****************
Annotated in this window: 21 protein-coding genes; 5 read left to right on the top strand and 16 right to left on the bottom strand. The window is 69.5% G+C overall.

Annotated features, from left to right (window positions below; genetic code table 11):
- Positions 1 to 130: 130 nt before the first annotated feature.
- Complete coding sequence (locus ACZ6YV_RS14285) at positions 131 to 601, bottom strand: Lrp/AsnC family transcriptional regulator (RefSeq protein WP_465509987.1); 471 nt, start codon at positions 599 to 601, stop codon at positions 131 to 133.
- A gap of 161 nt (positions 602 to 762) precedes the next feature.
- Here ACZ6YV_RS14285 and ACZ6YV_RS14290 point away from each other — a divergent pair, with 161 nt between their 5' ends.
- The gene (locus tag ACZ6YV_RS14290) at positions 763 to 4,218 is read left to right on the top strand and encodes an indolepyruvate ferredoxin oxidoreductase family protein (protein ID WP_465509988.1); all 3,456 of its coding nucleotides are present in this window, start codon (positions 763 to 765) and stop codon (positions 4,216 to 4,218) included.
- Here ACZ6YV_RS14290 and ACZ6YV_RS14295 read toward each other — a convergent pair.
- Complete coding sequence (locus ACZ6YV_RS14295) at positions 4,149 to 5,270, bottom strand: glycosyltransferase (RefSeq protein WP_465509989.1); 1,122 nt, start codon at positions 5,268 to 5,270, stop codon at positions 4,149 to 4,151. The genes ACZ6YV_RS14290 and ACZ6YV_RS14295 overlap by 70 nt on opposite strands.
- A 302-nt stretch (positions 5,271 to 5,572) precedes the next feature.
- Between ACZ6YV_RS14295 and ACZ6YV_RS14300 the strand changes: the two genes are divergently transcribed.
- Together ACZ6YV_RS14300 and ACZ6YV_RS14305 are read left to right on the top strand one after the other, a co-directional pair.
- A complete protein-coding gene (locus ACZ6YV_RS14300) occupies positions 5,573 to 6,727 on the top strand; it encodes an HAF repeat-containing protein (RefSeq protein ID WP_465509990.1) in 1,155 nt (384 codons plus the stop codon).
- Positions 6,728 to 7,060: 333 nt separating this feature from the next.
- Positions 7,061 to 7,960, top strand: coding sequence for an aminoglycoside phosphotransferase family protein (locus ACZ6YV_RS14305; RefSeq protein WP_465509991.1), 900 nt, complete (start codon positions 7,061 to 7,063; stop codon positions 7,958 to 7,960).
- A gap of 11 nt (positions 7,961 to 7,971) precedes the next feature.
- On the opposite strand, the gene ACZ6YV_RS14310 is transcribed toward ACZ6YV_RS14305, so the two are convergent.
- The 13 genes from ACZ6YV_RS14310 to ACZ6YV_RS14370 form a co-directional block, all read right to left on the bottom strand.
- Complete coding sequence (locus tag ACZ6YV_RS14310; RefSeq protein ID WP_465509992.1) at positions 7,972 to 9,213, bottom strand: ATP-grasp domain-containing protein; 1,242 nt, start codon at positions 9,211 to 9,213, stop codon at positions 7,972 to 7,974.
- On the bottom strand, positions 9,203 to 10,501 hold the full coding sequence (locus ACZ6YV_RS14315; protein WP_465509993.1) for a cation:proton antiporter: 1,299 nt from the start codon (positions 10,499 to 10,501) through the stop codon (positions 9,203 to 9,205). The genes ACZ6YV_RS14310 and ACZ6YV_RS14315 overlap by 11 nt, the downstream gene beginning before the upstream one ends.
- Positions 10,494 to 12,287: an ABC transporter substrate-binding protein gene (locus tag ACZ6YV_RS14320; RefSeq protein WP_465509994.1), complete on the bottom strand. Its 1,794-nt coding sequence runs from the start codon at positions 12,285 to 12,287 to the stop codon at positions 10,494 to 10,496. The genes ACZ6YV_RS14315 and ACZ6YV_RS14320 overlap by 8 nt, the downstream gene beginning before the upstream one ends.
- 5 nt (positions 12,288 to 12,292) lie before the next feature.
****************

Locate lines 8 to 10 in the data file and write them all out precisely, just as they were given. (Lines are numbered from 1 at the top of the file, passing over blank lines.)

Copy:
- Here ACZ6YV_RS14290 and ACZ6YV_RS14295 read toward each other — a convergent pair.
- Complete coding sequence (locus ACZ6YV_RS14295) at positions 4,149 to 5,270, bottom strand: glycosyltransferase (RefSeq protein WP_465509989.1); 1,122 nt, start codon at positions 5,268 to 5,270, stop codon at positions 4,149 to 4,151. The genes ACZ6YV_RS14290 and ACZ6YV_RS14295 overlap by 70 nt on opposite strands.
- A 302-nt stretch (positions 5,271 to 5,572) precedes the next feature.